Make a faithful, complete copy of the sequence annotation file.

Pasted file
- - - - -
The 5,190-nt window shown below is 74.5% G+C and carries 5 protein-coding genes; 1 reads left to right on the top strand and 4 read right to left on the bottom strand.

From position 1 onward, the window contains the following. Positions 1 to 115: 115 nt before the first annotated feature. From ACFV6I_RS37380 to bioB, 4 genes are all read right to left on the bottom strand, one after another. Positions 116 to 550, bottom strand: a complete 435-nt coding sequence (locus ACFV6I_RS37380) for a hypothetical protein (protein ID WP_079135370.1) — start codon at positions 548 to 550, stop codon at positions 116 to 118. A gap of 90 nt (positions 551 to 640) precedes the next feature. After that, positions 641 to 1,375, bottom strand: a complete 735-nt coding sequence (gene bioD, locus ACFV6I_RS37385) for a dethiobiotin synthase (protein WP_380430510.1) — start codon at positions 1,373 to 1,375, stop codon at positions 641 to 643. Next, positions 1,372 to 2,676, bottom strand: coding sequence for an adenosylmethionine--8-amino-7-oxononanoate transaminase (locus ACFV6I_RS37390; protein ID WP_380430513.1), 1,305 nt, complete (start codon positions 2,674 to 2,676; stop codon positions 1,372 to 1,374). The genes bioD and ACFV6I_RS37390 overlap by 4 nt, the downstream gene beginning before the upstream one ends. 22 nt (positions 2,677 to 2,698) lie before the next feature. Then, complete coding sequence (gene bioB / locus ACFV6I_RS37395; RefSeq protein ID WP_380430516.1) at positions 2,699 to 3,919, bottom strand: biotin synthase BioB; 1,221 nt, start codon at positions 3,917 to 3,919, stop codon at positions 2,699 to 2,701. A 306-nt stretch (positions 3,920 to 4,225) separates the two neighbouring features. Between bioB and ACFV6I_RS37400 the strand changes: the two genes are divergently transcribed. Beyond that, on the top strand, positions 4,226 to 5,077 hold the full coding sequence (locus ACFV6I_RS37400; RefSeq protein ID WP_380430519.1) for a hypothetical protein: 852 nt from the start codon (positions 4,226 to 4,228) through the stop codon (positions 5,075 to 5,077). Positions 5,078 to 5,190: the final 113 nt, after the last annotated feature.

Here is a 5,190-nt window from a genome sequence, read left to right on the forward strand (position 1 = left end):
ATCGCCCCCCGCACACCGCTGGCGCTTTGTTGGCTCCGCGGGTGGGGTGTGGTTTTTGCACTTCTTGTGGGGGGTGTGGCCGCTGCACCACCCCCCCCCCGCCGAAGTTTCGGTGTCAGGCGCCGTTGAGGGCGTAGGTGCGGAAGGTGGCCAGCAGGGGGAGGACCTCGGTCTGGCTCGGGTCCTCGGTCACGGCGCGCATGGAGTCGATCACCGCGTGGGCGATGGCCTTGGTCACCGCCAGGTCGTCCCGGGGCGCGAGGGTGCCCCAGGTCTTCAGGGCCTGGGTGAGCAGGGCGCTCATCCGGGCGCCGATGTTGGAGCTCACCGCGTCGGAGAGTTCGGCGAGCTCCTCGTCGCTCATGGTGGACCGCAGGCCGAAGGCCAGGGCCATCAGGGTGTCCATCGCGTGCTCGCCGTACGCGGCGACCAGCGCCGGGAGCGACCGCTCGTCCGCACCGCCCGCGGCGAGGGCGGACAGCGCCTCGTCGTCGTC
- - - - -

The 5,190-nt window shown below is 74.5% G+C and carries 5 protein-coding genes; 1 reads left to right on the top strand and 4 read right to left on the bottom strand.

From position 1 onward, the window contains the following. Positions 1 to 115: 115 nt before the first annotated feature. From ACFV6I_RS37380 to bioB, 4 genes are all read right to left on the bottom strand, one after another. Positions 116 to 550, bottom strand: a complete 435-nt coding sequence (locus ACFV6I_RS37380) for a hypothetical protein (protein ID WP_079135370.1) — start codon at positions 548 to 550, stop codon at positions 116 to 118. A gap of 90 nt (positions 551 to 640) precedes the next feature. After that, positions 641 to 1,375, bottom strand: a complete 735-nt coding sequence (gene bioD, locus ACFV6I_RS37385) for a dethiobiotin synthase (protein WP_380430510.1) — start codon at positions 1,373 to 1,375, stop codon at positions 641 to 643. Next, positions 1,372 to 2,676, bottom strand: coding sequence for an adenosylmethionine--8-amino-7-oxononanoate transaminase (locus ACFV6I_RS37390; protein ID WP_380430513.1), 1,305 nt, complete (start codon positions 2,674 to 2,676; stop codon positions 1,372 to 1,374). The genes bioD and ACFV6I_RS37390 overlap by 4 nt, the downstream gene beginning before the upstream one ends. 22 nt (positions 2,677 to 2,698) lie before the next feature. Then, complete coding sequence (gene bioB / locus ACFV6I_RS37395; RefSeq protein ID WP_380430516.1) at positions 2,699 to 3,919, bottom strand: biotin synthase BioB; 1,221 nt, start codon at positions 3,917 to 3,919, stop codon at positions 2,699 to 2,701. A 306-nt stretch (positions 3,920 to 4,225) separates the two neighbouring features. Between bioB and ACFV6I_RS37400 the strand changes: the two genes are divergently transcribed. Beyond that, on the top strand, positions 4,226 to 5,077 hold the full coding sequence (locus ACFV6I_RS37400; RefSeq protein ID WP_380430519.1) for a hypothetical protein: 852 nt from the start codon (positions 4,226 to 4,228) through the stop codon (positions 5,075 to 5,077). Positions 5,078 to 5,190: the final 113 nt, after the last annotated feature.

Here is a 5,190-nt window from a genome sequence, read left to right on the forward strand (position 1 = left end):
ATCGCCCCCCGCACACCGCTGGCGCTTTGTTGGCTCCGCGGGTGGGGTGTGGTTTTTGCACTTCTTGTGGGGGGTGTGGCCGCTGCACCACCCCCCCCCCGCCGAAGTTTCGGTGTCAGGCGCCGTTGAGGGCGTAGGTGCGGAAGGTGGCCAGCAGGGGGAGGACCTCGGTCTGGCTCGGGTCCTCGGTCACGGCGCGCATGGAGTCGATCACCGCGTGGGCGATGGCCTTGGTCACCGCCAGGTCGTCCCGGGGCGCGAGGGTGCCCCAGGTCTTCAGGGCCTGGGTGAGCAGGGCGCTCATCCGGGCGCCGATGTTGGAGCTCACCGCGTCGGAGAGTTCGGCGAGCTCCTCGTCGCTCATGGTGGACCGCAGGCCGAAGGCCAGGGCCATCAGGGTGTCCATCGCGTGCTCGCCGTACGCGGCGACCAGCGCCGGGAGCGACCGCTCGTCCGCACCGCCCGCGGCGAGGGCGGACAGCGCCTCGTCGTCGTC